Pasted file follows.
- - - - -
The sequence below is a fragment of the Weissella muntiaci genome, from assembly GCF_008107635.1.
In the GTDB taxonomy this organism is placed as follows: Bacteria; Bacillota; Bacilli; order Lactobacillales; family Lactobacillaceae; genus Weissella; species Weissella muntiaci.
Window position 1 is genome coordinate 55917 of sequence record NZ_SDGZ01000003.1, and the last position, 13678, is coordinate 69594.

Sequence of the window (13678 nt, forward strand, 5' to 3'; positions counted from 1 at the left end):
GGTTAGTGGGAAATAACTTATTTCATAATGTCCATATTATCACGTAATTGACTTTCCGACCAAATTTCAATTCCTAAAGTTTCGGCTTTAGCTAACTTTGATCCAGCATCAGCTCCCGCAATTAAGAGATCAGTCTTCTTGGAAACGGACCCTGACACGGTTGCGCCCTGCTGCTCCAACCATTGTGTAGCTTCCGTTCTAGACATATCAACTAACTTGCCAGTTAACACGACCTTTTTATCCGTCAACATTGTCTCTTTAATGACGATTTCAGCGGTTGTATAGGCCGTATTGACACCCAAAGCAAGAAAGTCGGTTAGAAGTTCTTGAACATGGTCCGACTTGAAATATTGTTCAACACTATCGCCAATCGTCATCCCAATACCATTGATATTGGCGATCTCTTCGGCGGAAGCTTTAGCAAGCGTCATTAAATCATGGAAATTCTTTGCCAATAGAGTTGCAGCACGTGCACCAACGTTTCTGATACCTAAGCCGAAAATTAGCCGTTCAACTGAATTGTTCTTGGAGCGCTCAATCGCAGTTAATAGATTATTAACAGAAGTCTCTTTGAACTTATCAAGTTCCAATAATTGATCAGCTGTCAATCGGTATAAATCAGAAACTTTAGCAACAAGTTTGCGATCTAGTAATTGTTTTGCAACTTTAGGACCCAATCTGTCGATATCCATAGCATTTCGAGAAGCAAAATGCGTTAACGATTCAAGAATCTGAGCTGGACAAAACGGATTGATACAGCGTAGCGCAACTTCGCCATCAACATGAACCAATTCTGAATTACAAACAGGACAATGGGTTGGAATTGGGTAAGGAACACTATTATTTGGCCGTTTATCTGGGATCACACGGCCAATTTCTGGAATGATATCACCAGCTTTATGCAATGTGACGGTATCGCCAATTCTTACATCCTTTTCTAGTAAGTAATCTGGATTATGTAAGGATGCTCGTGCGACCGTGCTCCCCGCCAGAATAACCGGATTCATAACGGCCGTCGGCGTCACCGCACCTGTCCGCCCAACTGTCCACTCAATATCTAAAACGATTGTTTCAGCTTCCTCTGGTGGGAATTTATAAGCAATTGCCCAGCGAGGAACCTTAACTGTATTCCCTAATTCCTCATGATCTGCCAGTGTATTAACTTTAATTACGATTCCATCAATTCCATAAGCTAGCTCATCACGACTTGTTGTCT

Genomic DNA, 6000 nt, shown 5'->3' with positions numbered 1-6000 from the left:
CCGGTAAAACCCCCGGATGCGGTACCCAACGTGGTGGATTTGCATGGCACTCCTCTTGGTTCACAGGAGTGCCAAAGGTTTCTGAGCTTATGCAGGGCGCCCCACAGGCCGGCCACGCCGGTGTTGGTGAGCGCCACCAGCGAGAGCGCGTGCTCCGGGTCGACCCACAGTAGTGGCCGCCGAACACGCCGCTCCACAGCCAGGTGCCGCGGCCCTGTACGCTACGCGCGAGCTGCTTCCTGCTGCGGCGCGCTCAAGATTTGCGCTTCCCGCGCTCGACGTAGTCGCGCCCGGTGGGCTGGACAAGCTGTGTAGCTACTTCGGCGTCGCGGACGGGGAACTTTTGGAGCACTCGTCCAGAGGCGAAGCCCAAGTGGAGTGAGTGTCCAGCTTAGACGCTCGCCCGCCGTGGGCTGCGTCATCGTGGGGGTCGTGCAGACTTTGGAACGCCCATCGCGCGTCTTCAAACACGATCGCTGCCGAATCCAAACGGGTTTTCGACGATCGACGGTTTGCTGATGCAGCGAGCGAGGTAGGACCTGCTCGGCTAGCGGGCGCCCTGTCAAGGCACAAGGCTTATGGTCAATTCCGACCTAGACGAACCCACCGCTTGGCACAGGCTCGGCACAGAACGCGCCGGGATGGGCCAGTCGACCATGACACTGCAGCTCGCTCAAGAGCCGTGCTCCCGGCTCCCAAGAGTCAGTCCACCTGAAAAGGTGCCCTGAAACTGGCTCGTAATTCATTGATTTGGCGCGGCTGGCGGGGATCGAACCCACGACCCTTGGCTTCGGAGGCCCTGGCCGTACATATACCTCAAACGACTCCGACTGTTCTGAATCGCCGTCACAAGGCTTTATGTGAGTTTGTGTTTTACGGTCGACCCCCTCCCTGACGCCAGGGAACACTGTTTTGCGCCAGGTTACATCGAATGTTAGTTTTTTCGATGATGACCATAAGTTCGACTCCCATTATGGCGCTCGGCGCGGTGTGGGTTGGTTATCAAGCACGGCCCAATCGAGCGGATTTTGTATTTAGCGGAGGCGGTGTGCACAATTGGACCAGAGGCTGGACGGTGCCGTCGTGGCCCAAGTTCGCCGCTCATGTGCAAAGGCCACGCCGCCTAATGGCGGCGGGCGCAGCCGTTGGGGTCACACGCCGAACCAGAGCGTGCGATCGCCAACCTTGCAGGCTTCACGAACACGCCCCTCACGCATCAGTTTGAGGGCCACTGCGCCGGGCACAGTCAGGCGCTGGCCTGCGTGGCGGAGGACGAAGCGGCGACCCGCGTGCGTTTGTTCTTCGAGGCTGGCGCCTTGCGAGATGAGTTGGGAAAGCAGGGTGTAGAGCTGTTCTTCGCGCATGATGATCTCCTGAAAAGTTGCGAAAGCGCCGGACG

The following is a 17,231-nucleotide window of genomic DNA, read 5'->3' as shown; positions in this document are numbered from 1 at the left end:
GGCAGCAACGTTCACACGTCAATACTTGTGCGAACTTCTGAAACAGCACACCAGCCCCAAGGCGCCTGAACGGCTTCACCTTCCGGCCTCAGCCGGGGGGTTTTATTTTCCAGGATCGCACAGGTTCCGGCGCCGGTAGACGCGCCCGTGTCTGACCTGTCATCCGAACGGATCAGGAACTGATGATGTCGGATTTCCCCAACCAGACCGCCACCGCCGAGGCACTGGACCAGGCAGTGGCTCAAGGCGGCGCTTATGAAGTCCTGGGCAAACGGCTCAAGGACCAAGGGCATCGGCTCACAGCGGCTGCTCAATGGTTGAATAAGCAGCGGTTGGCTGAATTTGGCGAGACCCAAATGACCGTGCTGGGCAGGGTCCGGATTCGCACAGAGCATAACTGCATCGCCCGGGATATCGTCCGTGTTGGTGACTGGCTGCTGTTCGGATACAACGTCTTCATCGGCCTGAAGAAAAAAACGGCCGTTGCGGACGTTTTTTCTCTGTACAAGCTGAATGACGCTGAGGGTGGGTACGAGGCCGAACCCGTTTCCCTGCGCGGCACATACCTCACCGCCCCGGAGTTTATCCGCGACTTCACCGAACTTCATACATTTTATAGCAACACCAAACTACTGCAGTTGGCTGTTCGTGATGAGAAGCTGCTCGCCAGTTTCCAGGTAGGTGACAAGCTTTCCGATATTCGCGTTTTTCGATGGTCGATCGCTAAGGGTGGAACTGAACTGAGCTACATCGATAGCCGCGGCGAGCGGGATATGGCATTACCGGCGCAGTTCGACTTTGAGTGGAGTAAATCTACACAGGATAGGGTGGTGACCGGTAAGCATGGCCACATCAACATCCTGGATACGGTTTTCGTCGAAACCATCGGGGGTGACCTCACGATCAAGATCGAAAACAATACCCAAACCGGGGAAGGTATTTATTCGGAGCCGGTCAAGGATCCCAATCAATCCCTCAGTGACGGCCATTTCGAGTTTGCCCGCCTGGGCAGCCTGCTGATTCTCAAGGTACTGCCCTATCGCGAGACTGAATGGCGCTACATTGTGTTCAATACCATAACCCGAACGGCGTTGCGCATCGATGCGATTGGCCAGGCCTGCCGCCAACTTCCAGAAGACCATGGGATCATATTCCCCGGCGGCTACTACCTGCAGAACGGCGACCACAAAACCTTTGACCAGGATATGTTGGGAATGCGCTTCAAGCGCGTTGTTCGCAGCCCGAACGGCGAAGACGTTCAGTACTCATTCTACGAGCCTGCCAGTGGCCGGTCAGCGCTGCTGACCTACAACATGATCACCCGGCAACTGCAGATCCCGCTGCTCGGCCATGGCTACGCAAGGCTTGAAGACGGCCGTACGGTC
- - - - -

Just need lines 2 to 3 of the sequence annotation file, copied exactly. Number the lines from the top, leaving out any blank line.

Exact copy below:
In the GTDB taxonomy this organism is placed as follows: Bacteria; Bacillota; Bacilli; order Lactobacillales; family Lactobacillaceae; genus Weissella; species Weissella muntiaci.
Window position 1 is genome coordinate 55917 of sequence record NZ_SDGZ01000003.1, and the last position, 13678, is coordinate 69594.